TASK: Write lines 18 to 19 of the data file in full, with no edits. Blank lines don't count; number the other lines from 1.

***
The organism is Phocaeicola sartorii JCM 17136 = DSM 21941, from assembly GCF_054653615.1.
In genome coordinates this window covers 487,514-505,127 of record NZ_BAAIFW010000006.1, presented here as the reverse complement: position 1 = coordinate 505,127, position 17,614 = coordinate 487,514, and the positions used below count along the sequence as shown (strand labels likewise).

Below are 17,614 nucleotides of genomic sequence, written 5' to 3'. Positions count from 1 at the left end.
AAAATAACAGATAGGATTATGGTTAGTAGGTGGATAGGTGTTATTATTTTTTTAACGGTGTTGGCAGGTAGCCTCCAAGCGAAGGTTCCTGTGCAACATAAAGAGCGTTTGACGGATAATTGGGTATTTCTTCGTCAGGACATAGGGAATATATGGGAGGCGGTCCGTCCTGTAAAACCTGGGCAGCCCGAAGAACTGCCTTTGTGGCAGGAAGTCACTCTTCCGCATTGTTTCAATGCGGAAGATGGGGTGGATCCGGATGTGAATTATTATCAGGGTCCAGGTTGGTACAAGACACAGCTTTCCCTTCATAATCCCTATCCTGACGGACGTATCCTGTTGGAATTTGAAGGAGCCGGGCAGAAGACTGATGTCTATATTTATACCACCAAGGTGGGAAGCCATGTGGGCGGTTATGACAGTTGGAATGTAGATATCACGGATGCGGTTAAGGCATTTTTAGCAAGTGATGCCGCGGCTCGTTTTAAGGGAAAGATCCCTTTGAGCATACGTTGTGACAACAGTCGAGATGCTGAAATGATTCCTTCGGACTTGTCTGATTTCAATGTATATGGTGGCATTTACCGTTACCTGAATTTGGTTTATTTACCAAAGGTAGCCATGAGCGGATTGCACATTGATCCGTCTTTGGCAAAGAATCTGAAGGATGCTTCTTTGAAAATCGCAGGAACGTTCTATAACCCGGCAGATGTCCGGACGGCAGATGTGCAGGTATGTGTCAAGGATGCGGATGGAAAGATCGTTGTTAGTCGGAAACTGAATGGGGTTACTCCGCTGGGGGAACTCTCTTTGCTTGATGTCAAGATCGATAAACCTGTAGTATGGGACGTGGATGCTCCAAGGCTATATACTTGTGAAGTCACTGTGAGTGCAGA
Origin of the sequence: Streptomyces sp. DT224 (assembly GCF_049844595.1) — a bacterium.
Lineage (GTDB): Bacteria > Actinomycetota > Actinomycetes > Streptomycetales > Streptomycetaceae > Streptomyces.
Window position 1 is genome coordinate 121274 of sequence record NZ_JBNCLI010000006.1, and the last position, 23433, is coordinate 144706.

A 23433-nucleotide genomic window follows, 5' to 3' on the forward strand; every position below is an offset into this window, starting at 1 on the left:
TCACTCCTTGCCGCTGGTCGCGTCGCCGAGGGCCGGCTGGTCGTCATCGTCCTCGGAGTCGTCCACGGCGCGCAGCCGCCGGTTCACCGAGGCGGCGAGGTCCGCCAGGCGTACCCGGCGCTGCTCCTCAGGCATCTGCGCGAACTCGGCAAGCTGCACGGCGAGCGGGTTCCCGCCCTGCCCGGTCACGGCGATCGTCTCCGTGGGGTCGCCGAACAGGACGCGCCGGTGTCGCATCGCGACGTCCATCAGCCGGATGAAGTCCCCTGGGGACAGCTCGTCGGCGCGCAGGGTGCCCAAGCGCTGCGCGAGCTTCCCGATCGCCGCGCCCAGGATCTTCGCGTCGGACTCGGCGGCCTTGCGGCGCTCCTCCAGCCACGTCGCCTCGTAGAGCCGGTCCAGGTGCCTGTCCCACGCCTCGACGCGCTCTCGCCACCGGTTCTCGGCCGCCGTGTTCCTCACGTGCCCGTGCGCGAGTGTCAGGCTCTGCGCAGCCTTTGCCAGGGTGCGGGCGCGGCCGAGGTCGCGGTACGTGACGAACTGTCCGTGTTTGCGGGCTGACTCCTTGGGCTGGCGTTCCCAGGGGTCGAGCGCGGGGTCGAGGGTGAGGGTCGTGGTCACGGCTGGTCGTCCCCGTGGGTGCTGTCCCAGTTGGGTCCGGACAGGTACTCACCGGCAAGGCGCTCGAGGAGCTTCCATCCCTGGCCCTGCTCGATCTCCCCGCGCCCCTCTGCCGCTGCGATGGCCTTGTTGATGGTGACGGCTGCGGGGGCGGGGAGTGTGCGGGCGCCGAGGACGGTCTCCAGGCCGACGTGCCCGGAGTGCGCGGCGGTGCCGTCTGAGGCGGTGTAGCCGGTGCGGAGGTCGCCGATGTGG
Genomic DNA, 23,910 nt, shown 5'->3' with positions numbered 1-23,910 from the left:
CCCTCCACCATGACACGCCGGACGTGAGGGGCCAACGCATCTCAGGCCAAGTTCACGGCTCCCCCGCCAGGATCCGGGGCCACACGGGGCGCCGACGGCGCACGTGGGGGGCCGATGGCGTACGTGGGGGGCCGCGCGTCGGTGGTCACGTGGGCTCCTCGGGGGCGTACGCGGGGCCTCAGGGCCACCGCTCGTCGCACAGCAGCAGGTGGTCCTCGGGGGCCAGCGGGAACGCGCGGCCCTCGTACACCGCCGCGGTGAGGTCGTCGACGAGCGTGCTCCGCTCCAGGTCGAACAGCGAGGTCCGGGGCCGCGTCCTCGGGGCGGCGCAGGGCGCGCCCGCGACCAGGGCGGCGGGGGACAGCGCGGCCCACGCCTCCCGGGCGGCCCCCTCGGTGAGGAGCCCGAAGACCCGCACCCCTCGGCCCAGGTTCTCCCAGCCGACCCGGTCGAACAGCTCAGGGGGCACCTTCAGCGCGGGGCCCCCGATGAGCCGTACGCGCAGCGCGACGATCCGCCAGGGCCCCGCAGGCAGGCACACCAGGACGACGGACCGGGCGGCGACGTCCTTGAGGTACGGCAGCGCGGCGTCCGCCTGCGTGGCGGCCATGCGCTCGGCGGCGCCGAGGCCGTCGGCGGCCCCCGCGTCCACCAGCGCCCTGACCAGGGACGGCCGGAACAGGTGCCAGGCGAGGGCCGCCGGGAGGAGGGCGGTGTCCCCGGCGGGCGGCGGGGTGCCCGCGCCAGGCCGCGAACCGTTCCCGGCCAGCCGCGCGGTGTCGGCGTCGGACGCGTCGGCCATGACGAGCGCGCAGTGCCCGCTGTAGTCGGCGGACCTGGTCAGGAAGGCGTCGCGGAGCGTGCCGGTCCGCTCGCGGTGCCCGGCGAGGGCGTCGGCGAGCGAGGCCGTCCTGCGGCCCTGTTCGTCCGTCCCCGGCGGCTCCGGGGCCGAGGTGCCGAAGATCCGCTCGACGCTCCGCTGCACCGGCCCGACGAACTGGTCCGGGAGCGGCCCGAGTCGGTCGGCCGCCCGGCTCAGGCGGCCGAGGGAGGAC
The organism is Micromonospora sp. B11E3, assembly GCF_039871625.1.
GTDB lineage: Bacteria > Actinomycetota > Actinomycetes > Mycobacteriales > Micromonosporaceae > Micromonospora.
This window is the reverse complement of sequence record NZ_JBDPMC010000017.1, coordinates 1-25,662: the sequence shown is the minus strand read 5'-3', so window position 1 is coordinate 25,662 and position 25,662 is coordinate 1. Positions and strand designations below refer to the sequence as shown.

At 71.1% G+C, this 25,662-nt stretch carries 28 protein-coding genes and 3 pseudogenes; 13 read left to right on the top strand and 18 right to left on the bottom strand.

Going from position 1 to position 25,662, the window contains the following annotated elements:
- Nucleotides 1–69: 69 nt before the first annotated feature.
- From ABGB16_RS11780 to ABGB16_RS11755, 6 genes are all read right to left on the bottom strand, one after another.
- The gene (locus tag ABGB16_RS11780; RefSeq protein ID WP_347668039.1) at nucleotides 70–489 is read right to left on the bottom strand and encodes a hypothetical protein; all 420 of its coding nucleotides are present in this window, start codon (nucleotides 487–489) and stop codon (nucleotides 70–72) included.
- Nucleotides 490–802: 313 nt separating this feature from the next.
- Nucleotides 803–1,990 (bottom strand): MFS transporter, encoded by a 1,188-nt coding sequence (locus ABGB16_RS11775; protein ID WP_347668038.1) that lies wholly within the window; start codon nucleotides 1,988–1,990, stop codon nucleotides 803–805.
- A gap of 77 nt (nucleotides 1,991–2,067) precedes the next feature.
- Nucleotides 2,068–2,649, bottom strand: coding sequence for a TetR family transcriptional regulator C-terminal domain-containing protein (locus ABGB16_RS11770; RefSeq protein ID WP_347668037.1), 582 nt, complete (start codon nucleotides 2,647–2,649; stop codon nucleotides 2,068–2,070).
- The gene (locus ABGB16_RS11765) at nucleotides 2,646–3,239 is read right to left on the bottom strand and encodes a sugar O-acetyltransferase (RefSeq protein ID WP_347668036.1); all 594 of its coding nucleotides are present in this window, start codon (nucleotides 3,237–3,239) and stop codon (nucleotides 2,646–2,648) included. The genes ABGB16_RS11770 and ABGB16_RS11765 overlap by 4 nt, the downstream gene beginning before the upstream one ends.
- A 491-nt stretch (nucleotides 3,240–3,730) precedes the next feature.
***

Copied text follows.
- From ABGB16_RS11780 to ABGB16_RS11755, 6 genes are all read right to left on the bottom strand, one after another.
- The gene (locus tag ABGB16_RS11780; RefSeq protein ID WP_347668039.1) at nucleotides 70–489 is read right to left on the bottom strand and encodes a hypothetical protein; all 420 of its coding nucleotides are present in this window, start codon (nucleotides 487–489) and stop codon (nucleotides 70–72) included.